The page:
New Additions to the TBR | Part 2

Image by Vladimir Mokry

Recently, since it's a part of my job, I've decided to look through new upcoming releases of books. And let me tell you, I wasn't aware of a good many. I know I have that whole goal of getting my tbr down to 100 books but sometimes you can't help but add some interesting books on to your tbr whether it's already out in the world or going to be released in a few months. I thought I would share the books I've recently added to my tbr since maybe we can talk about these books or I get to be the person who gets you to discover a good book. If you want to take a look at part 1 of this list. You can view it here.


Paige knows exactly what she wants—to graduate from Wallingford Academy and become a pilot in the US Air Force. She’s inherited her father’s no-nonsense attitude and whip-smart intelligence, all of which have made her the perfect Wallingford cadet.

Logan has spent the last five years doing as little as possible. Once a star basketball player and one of the most popular boys at school, he now spends his days playing video games. When a friend borrows his car and commits a crime, Logan takes the fall and ends up at Wallingford as part of his court order.

When Paige is asked to mentor Logan, it’s the perfect opportunity to prove her leadership skills—but she doesn't account for the feelings that start to develop or the baggage from Logan's past which could threaten her future.
Risking it All isn't a YA book I had heard of until a few days ago. There aren't that many books out there where the female main character is a cadet which intrigued me the most about this book. I don't particularly like the introduction of Logan being that he has been doing as little as possible for the past five years but I'm hoping to see him redeem himself.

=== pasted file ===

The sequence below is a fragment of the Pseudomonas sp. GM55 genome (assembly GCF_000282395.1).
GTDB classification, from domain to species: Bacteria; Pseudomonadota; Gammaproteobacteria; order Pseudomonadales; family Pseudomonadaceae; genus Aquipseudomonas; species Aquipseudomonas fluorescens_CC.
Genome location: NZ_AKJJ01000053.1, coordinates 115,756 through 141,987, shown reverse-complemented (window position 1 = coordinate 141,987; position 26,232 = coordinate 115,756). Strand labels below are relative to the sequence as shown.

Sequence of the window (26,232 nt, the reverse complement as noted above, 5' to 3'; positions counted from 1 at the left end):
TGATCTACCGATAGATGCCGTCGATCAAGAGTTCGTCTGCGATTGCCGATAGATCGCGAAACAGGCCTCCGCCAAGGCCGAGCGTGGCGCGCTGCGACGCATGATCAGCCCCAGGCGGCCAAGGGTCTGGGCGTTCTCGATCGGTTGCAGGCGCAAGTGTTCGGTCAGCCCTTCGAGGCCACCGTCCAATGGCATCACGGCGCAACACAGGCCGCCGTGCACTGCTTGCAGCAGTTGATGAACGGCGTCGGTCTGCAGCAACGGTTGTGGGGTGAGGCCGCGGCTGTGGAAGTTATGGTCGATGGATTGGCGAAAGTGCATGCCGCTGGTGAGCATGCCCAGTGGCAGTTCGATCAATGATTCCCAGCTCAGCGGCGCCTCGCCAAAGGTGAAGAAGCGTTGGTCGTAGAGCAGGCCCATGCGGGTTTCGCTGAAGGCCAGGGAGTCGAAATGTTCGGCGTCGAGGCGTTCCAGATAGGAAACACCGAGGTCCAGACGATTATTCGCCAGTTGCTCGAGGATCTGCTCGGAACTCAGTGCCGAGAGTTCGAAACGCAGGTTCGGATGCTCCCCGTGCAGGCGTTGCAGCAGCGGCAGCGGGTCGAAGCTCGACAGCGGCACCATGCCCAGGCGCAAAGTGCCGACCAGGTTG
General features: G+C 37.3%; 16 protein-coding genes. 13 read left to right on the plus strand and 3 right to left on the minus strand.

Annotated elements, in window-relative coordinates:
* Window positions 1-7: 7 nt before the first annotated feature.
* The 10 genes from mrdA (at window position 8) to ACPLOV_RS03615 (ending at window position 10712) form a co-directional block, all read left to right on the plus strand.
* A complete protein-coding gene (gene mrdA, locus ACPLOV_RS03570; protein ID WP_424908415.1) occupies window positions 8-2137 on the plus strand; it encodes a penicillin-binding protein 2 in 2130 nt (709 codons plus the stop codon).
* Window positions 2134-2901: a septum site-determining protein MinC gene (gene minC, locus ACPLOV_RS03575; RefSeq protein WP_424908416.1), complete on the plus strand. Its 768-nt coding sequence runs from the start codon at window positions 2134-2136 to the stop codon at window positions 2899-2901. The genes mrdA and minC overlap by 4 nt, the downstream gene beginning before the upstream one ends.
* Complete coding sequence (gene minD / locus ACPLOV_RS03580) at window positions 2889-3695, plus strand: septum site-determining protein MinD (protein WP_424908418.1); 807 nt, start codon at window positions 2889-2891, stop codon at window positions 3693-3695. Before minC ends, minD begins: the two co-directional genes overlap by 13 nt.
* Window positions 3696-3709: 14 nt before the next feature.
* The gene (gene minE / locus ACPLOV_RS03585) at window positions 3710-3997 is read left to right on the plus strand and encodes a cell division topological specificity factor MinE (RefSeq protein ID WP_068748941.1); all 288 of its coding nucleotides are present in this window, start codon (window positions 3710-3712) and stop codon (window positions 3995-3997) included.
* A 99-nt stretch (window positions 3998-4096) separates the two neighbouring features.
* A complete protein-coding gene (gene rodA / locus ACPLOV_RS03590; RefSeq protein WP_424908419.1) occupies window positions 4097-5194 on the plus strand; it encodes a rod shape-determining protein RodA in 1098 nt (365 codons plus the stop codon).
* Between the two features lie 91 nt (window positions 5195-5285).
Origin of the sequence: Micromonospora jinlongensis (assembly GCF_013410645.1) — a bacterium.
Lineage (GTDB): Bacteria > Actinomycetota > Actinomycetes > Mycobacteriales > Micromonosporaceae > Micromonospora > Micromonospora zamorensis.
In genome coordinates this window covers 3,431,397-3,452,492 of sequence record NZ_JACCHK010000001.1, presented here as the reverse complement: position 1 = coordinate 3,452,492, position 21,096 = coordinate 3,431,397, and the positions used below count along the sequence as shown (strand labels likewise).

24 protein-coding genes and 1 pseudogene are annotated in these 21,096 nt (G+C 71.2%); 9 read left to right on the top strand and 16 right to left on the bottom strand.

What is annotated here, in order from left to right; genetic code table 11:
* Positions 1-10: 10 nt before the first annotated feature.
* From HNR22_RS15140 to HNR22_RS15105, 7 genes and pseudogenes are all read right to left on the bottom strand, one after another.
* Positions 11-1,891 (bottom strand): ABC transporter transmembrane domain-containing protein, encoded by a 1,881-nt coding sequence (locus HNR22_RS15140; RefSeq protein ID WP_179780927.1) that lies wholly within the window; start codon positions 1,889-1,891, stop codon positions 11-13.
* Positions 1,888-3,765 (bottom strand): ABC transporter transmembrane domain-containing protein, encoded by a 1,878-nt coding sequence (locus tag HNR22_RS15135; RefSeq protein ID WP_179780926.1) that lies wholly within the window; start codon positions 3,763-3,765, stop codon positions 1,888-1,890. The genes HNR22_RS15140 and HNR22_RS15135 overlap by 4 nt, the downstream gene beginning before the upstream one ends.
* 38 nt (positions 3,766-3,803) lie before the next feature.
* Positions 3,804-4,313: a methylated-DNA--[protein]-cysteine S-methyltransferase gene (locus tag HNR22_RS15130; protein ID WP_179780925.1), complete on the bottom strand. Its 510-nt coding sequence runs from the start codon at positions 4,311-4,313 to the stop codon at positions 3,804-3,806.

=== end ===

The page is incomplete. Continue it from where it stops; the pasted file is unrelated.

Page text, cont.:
Emmie Echavarre is a professional faker. She has to be to survive as one of the few female employees at Nuts & Bolts, a power tool company staffed predominantly by gruff, burly men. From nine to five, Monday through Friday, she's tough as nails--the complete opposite of her easy-going real self.

One thing she doesn't have to fake? Her disdain for coworker Tate Rasmussen. Tate has been hostile to her since the day they met. Emmie's friendly greetings and repeated attempts to get to know him failed to garner anything more than scowls and terse one-word answers. Too bad she can't stop staring at his Thor-like biceps...

When Emmie and Tate are forced to work together on a charity construction project, things get...heated. Emmie's beginning to see that beneath Tate's chiseled exterior lies a soft heart, but it will take more than a few kind words to erase the past and convince her that what they have is real.
Faker has the cutest cover ever! It has a female protagonist who works in a manly environment. And it's a hate to love romance. Seriously would consider buying this book based on all of these factors.



Today Melly had us writing letters to our babies…

Cassandra McMurtrey has the best parents a girl could ask for. They’ve given Cass a life she wouldn’t trade for the world. She has everything she needs—except maybe the one thing she wants. Like, to know who she is. Where she came from. Questions her adoptive parents can’t answer, no matter how much they love her.